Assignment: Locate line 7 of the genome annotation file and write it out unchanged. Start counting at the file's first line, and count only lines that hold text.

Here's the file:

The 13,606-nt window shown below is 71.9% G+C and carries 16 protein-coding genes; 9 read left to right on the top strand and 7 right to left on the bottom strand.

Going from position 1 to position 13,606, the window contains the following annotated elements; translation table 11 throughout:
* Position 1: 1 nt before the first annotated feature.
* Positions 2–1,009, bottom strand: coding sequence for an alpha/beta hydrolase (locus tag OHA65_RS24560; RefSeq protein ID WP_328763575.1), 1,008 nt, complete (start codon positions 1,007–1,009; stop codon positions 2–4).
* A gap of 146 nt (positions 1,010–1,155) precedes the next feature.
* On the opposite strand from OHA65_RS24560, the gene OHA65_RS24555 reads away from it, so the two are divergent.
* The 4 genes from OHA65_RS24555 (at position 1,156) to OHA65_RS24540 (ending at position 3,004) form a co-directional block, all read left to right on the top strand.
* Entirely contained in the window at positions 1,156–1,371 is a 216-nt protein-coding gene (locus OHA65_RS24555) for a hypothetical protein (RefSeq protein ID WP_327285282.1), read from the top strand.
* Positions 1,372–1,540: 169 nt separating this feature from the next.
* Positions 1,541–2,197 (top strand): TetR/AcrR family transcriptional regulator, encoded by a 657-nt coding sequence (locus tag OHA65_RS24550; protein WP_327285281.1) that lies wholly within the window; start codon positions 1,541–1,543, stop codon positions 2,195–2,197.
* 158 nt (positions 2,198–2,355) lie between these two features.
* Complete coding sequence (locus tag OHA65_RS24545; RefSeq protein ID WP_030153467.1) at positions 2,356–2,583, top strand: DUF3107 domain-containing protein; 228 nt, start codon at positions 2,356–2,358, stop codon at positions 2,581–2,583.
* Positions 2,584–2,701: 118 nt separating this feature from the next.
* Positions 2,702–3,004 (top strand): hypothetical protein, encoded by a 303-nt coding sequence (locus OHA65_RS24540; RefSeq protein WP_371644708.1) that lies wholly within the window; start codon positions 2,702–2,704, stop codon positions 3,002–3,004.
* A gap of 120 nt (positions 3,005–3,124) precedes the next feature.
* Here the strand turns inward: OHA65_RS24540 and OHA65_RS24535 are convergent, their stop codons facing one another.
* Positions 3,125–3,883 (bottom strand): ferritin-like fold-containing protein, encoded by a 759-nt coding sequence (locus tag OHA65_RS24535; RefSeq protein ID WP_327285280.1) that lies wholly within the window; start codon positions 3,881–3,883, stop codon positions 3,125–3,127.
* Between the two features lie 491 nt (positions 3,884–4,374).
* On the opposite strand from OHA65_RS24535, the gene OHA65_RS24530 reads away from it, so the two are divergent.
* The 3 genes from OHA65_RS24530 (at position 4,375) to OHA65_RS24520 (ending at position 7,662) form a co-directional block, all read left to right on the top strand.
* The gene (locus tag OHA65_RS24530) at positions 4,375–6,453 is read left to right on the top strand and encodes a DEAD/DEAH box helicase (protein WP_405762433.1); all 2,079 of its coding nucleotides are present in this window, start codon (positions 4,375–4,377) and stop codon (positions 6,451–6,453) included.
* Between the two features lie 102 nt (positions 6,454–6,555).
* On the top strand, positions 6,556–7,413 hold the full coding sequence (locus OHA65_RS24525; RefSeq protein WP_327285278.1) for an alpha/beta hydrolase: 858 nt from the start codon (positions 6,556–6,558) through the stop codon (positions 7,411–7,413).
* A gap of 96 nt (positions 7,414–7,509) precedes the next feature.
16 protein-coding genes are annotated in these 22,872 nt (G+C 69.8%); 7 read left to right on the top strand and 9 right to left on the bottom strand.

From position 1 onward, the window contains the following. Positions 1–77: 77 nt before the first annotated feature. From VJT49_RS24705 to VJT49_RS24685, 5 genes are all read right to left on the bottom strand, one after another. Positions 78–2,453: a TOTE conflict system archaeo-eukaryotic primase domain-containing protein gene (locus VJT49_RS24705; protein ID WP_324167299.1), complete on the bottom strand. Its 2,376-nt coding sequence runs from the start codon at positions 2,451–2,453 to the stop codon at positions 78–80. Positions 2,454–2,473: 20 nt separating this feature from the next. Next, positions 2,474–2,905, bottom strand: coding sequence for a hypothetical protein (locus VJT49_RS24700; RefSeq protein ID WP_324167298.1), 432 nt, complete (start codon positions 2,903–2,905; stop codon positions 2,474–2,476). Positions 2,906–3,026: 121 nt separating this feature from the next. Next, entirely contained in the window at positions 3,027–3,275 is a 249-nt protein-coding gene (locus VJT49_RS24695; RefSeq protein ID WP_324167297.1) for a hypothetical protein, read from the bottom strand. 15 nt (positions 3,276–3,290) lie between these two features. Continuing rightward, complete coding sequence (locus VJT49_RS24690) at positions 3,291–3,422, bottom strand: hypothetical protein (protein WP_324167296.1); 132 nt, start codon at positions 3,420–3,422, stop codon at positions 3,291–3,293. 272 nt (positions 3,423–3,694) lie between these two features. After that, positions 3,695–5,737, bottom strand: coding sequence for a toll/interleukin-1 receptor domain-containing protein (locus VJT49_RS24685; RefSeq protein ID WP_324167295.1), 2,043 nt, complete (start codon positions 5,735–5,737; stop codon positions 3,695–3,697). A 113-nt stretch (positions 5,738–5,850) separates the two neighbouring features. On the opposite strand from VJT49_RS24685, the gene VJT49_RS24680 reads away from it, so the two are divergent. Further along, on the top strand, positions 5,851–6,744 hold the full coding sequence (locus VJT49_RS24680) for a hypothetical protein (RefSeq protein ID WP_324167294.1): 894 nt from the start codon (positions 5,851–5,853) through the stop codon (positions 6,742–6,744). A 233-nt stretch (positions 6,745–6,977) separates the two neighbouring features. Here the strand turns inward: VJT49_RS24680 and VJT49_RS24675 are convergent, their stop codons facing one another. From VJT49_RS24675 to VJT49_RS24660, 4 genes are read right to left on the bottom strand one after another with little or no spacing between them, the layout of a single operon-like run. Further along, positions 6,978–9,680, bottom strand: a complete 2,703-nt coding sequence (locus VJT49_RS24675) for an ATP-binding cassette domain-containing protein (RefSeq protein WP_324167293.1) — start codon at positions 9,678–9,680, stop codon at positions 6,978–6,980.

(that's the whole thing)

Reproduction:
* The 4 genes from OHA65_RS24555 (at position 1,156) to OHA65_RS24540 (ending at position 3,004) form a co-directional block, all read left to right on the top strand.